Despite King’s Gutty Performance, Eagles Can’t Get Offense Going

BC Baseball

After Florida State took a 1-0 lead in the fifth inning, Boston College catcher Nick Sciortino punched back, scorching a line drive down the right-field line for a double to begin the bottom of the fifth inning. The hit energized the Eagles, providing hope against one of the best teams in the country.

The next play, however, sent head coach Mike Gambino and the Eagles bench into a frenzy. The leadoff hitter, Jake Palomaki, sent a bunt down the third-base line that pitcher Mike Compton fielded and fired to third baseman John Sansone. After Sansone sold the play and recorded the out, Gambino furiously chewed into the third base umpire. He obviously disagreed with the questionable call and let the umpire hear about it for a few tense minutes as the Eagles faithful let out roars of disgust. The next batter, Joe Cronin, flied out to right field on a play that would have easily scored Sciortino from third base to tie the game, further antagonizing the Eagles.

“It’s a tough one,” Gambino said. “You saw the discussion that I had with the umpire afterwards. I obviously disagreed. It could have gone either way. That’s one of the ones you wish you could look on replay. It didn’t end up costing us the game, obviously.”

No. 7 Florida State (19-6, 7-1 Atlantic Coast) sent its ace, Mike Compton, to the mound in the first game in a three-game series in Chestnut Hill. The senior entered the game with a 3-1 record in six appearances. The Eagles (14-10, 3-7) countered with the team’s own ace, Mike King. Yet, while the junior pitched well, it wouldn’t be enough in a 3-0 BC loss.

Unsurprisingly, this game was a pitcher’s duel, with both aces allowing contact but efficiently recording outs. Both starters recorded only one strikeout, but they kept their pitch counts in good shape and trusted their defenses to make plays. Compton lasted five innings after throwing 69 pitches and surrendering only three hits and three walks. King allowed the Eagles bullpen to rest for longer, recording all but two outs after tossing 101 pitches.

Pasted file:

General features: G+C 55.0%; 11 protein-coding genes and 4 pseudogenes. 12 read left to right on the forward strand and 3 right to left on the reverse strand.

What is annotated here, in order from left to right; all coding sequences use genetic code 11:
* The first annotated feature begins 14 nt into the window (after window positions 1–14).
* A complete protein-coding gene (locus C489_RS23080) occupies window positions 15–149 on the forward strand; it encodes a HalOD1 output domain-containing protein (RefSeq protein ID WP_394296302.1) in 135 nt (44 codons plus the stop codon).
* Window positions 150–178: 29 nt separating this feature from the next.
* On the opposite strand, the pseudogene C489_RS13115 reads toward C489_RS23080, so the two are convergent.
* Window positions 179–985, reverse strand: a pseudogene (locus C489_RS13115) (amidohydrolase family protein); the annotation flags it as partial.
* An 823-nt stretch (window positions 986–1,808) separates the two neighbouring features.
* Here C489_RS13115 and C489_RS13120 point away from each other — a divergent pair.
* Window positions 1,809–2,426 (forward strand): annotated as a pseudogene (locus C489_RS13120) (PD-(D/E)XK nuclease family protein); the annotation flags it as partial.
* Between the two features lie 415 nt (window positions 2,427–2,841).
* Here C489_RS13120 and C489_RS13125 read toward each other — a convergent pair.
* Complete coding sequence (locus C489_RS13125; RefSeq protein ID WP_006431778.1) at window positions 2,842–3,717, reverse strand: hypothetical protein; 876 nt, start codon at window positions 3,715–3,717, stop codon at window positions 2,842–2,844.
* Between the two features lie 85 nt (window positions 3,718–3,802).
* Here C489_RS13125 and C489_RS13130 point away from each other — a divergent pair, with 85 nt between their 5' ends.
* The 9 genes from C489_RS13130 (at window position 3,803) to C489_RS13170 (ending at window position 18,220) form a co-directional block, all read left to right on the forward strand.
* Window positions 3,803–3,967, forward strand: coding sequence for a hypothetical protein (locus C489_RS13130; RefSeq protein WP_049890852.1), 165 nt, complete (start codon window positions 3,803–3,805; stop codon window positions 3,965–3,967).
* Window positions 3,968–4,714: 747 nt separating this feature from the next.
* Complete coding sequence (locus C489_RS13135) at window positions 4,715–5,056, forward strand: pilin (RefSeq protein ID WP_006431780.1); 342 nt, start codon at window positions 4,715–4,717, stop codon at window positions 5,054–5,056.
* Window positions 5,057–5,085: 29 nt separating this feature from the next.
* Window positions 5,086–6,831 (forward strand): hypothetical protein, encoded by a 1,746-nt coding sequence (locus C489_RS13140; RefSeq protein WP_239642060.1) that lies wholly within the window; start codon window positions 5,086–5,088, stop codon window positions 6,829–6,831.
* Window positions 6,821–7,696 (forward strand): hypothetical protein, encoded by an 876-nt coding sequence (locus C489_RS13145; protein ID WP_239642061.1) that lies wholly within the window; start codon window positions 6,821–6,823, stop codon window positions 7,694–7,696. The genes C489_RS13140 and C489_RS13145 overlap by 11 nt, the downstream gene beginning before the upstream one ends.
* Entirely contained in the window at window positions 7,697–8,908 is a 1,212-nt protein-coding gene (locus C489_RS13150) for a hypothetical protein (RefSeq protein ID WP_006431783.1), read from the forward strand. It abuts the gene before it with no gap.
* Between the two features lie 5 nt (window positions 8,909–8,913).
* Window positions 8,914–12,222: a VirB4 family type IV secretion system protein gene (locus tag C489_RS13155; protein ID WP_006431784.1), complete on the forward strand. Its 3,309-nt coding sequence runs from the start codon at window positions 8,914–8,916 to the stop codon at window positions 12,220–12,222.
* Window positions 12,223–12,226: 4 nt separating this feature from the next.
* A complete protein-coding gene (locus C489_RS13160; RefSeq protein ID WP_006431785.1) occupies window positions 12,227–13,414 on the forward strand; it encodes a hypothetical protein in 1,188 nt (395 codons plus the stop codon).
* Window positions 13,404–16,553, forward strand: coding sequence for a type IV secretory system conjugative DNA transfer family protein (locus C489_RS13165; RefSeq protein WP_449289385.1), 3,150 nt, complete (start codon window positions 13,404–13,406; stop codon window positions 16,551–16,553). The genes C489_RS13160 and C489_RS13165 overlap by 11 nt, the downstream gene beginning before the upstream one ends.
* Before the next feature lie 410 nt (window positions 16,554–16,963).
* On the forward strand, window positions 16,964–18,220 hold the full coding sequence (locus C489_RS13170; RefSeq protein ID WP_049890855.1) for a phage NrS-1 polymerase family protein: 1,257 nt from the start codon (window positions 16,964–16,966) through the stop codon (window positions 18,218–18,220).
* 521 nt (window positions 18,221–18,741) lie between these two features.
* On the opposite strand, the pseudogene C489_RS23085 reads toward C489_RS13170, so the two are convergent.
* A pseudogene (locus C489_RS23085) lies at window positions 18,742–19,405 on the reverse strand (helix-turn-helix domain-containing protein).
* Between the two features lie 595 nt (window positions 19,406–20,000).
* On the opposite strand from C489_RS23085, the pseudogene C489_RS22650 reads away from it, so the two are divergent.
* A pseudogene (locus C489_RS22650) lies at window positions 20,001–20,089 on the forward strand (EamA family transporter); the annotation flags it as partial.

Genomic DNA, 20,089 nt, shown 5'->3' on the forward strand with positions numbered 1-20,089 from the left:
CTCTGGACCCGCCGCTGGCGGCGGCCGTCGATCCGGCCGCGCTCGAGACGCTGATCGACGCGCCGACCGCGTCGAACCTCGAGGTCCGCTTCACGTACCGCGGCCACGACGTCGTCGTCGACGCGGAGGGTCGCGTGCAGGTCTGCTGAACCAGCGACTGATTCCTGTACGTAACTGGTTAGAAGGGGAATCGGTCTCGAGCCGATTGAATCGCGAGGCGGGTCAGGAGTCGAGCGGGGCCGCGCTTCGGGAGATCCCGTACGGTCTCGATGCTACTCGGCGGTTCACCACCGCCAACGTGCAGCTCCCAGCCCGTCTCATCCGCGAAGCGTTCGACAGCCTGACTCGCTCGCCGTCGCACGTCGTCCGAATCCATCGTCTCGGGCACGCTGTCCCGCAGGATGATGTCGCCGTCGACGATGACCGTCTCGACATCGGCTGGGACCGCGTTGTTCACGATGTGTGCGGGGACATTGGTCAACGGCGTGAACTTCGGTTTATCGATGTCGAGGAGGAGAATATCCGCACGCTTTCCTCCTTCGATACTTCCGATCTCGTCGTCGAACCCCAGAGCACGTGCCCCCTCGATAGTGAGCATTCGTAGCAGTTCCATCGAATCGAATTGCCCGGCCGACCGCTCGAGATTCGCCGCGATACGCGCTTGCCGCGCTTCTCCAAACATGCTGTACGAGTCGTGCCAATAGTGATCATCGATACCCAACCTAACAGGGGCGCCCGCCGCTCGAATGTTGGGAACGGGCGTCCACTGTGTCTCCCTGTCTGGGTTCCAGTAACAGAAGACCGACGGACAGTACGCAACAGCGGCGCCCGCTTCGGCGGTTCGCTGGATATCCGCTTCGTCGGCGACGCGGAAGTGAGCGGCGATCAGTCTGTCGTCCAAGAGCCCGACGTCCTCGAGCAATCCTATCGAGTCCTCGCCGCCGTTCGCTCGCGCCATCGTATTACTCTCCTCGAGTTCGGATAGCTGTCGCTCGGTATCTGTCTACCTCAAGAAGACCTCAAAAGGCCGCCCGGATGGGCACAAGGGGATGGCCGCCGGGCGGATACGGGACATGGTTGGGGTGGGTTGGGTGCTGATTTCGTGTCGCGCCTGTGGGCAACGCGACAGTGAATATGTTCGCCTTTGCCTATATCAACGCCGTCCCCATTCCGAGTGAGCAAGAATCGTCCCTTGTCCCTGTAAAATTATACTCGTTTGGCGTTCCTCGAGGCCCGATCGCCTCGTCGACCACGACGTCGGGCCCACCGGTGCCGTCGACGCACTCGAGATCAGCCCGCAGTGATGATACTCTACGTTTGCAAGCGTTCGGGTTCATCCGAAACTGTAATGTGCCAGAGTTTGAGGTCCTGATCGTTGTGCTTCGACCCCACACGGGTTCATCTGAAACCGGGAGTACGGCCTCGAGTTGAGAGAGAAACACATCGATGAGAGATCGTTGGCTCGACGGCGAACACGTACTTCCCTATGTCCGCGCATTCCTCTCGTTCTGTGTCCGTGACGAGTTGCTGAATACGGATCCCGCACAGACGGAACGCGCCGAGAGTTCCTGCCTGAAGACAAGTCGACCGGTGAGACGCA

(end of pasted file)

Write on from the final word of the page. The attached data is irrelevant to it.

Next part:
The Seminoles had the first opportunity of the game to score and it came in the third inning, as the team had a runner on third base with two outs. To keep the game scoreless, shortstop Johnny Adams nabbed a tough chopper, and first baseman Mitch Bigras scooped the throw out of the dirt to record the final out of the inning. BC’s first legitimate chance at a run came in the fourth inning, as the Eagles had the bases loaded with two outs after one single and two walks. The rally ended with a soft ground ball up the middle that Florida State shortstop Taylor Walls handled with ease.

Starting pitchers usually have more trouble later in the game because batters have had a couple opportunities to see what the pitcher is throwing and make adjustments, and that was the case in this game. Both teams posted exciting fifth innings as each hitter faced the starting pitcher for his second or third time. Florida State got on the board first due to a two-out rally. As King looked to record a 1-2-3 fifth inning, Matt Henderson laced a ground ball in between the first and second baseman. Bigras managed to glove the ball, but he could not complete the toss to King, as the speedy Henderson pressured him into releasing the ball quickly. Walls made the Eagles pay—he lined a ball deep into left center for a double, allowing Henderson to score from first base. In the bottom of the fifth inning, the Eagles nearly responded, but the controversial call hampered the team’s efforts.

After that heartbreaking fifth inning, the Eagles could not muster another hit for the rest of the game, and Florida State relief pitchers Jim Voyles and Tyler Warmoth dominated for the final four innings. The Seminoles added two insurance runs in the ninth inning after doubles from Jackson Leuck and Ben DeLuzio and an error by Cronin.

The Eagles will face the Seminoles again on Saturday, and Gambino comically stated that the revised game plan was to “score more runs.” As for King, he’s still proud of his team’s effort, yet knows that the Eagles will need more of it going forward.

“I think we set the tone that we are not going to go away easy and it’s not going to be an easy series for them,” King said. “They are obviously a great team so they can win on talent alone … we just have to keep firing at them.”

Featured Image by Michael Sullivan / Heights Editor